Steve McQueen

BLACK-PANTHER_STEVE-MCQUEEN

Steve McQueen continues to say during Oscar campaigning (yes, I said it – at least I didn’t “on the campaign trail,” which is what it feels like during Oscar season) that slavery has not been abolished, and continues throughout the world.

Polaris Project, a leading organization in the global fight against human trafficking and modern slavery, announced today that 12 Years a Slave Director Steve McQueen has been named an ambassador for the non-profit. McQueen will work alongside Polaris Project as an advocate against human trafficking, raising awareness that this is a modern-day problem that requires greater resources and action.

Since the release of 12 Years a Slave last fall, Polaris Project has worked with Fox Searchlight Pictures and Plan B Entertainment to raise awareness about human trafficking by highlighting the striking parallels between Solomon Northup’s story and the experiences of sex and labor trafficking victims today. Polaris Project is named after the North Star “Polaris” that guided people escaping slavery along the Underground Railroad.

“I am deeply honored to accept my role as an ambassador for Polaris Project. This is an organization that I truly believe is vital in fighting slavery today. From my first encounter with them, I was very impressed by their courage, determination and hard work,” said Steve McQueen, Director of 12 Years a Slave.

TWELVE YEARS A SLAVE

[The Case For is an annual series – we’re starting with Best Director  this is not an advertorial]

Someone on Twitter asked me recently why I so strongly believed that Best Director needed to be tied to Best Picture.  After all, she argued, they really are two separate things. The producers receive the award for Best Picture and the director gets his/her own award. Who gets to take credit for the vision? Sometimes the producer, sometimes the director and sometimes even the actor is most responsible at the center of it all.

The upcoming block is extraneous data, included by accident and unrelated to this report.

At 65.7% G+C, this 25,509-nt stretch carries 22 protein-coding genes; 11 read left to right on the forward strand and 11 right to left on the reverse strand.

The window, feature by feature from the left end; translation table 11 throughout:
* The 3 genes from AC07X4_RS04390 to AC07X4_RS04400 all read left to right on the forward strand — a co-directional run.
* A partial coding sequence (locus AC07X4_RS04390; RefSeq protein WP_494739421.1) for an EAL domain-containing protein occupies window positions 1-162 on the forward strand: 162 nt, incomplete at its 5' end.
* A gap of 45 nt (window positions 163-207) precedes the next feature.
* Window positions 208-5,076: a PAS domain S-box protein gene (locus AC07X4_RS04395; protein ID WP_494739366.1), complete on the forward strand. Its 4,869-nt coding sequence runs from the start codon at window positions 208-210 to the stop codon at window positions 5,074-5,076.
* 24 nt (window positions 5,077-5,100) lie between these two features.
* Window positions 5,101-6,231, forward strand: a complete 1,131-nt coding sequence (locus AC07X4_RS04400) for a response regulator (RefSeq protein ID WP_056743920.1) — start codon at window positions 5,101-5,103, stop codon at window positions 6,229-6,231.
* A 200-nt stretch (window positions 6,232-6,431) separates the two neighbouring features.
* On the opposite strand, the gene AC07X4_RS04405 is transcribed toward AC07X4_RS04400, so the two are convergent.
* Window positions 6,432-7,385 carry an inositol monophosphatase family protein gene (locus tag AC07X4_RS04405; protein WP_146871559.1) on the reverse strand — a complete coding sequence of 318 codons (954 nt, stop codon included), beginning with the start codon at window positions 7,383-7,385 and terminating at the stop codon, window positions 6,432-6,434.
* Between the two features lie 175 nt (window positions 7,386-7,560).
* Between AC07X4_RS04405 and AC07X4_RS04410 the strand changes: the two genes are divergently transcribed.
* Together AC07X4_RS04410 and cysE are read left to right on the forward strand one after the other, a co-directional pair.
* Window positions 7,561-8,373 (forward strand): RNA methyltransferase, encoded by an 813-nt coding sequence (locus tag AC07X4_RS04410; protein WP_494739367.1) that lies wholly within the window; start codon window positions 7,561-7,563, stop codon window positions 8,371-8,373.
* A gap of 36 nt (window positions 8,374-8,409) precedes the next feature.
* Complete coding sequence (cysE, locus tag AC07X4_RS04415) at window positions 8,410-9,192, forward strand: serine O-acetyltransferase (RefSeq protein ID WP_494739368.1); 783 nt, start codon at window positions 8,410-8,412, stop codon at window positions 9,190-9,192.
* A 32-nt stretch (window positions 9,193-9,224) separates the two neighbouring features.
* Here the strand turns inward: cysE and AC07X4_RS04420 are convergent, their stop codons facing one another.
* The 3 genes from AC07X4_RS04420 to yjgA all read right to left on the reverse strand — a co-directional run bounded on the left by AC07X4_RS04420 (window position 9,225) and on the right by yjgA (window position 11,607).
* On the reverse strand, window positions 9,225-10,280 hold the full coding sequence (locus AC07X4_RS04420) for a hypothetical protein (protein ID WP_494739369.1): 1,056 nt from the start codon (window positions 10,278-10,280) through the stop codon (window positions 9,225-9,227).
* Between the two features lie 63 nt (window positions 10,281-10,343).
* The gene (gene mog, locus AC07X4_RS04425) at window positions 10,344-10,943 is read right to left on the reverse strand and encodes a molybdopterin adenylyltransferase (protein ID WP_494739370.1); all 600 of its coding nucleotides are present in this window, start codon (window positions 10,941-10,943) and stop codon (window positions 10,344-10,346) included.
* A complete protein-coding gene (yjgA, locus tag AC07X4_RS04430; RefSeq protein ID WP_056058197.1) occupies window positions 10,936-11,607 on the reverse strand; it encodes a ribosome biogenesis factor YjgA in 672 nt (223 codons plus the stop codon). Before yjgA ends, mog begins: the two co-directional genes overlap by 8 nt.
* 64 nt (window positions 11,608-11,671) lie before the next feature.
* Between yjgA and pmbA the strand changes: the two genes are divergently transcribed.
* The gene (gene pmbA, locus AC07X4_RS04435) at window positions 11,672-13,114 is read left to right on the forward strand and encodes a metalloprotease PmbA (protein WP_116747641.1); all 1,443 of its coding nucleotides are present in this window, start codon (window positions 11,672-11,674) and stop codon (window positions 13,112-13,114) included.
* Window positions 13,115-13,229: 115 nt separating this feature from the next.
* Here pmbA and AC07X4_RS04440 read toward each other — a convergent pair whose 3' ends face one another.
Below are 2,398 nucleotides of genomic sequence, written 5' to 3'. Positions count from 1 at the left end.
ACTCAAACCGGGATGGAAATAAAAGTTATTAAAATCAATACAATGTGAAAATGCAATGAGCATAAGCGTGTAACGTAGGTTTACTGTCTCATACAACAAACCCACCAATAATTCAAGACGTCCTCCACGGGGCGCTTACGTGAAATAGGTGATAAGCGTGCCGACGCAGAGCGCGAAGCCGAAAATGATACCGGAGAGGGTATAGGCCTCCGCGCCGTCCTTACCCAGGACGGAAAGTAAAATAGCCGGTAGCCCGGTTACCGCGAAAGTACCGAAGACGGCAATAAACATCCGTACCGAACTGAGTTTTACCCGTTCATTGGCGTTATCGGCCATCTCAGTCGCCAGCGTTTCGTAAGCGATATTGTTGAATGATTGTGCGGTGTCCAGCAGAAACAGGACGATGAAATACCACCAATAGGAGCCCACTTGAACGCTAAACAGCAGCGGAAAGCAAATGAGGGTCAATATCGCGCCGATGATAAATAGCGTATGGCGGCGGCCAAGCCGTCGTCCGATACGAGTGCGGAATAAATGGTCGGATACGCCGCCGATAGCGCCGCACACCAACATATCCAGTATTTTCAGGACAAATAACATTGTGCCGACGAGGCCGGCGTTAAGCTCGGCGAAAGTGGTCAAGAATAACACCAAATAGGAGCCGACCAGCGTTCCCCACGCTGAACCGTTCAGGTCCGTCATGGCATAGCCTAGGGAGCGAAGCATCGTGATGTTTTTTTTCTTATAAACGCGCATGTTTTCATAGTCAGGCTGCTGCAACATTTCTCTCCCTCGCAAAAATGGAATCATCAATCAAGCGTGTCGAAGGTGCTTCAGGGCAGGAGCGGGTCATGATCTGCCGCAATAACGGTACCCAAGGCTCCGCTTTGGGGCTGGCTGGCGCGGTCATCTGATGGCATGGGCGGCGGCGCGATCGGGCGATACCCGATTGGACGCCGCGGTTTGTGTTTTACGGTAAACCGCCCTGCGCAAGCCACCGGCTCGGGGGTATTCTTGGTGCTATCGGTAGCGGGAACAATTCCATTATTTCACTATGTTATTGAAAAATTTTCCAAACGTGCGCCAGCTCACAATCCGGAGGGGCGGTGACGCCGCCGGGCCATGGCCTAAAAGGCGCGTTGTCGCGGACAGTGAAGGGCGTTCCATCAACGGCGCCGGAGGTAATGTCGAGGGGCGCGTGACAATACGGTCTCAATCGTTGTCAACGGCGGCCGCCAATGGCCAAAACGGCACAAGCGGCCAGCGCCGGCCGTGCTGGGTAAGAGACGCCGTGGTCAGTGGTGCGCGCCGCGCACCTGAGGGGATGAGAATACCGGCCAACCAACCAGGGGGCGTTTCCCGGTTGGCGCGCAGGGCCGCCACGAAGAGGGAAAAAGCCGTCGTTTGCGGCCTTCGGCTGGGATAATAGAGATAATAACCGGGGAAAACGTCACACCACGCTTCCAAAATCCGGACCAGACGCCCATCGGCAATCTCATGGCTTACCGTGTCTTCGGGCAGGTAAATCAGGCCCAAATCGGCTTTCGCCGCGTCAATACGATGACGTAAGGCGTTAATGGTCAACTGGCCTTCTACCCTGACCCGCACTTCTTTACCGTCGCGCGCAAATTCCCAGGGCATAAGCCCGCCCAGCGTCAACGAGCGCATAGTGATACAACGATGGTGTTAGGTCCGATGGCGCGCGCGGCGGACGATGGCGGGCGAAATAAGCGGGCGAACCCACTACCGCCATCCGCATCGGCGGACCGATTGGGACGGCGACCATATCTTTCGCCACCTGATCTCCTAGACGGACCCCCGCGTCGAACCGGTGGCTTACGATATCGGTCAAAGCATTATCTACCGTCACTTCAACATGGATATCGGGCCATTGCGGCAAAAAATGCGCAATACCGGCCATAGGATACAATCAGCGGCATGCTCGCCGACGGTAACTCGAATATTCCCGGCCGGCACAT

I suppose one reason I link director and picture is because since the early part of my life, before my dreams died, I wanted to be a filmmaker and in that dream I was an auteur — a writer/director.   My appreciation of filmmaking has always resided with the director’s vision.  Always.  My heroes were Coppola, Scorsese, Hitchcock, Bigelow, Campion, Kubrick, Capra, Woody Allen and on and on it goes. The director led the way, always, in interpreting the story and devising film language to convey meaning.  That is simply my own prejudice coloring my opinion about how the Oscars should be run.  This is what bothered me most about last year’s choice for Argo.  To have omitted the need for a directing nomination seemed, to me, the end of everything I knew or cared about with the Oscars.  How could they not start with director?

Steve McQueen began his career by being put in a class for laborers at his high school.  Dyslexic, with a lazy eye, and quite obviously black, McQueen was prejudged by the school as someone who would never accomplish anything more than construction work. Maybe he could have been a plumber.  McQueen chafed against their low expectations of what he might achieve in life and headed, instead, towards art.  He would eventually find himself an import at NYU, the former launching pad of Martin Scorsese, Joel Coen and Spike Lee.  But McQueen found the academic instruction also too stifling. “They wouldn’t let me throw my camera up in the air,” he’d said.  McQueen was determined that his vision be a unique one.  He accomplished that with Hunger, and again with Shame, not playing by the predetermined rules of cinema but reinventing the form, disturbingly at times, playfully at other times.  Even now, people don’t quite know what to do with Steve McQueen. He doesn’t fit the accustomed manner in which black directors are marginalized here in America — mostly given a condescending slap on the back for a job (almost) well done. He doesn’t fit in the way we romanticize directors from other countries either.  Even his name, Steve McQueen, makes us think of the actor from the 1960s.

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Indiewire’s Tambay Obenson posted a confirmation that Adepero Oduye will play Eliza and Storm Reid will play her daughter Emily in Steve McQueen’s next film, Twelve Years a Slave, which also stars Brad Pitt, Michael Fassbender, Chiwetel Ejifor and Quvenzhané Wallis.

If you’re keeping up with our book club, you will be reading about this era, just before the Civil War, when public tolerance for slavery was waining but slaves were still prosecuted for escaping, even when they escaped to free states. Here is the wikipedia plot: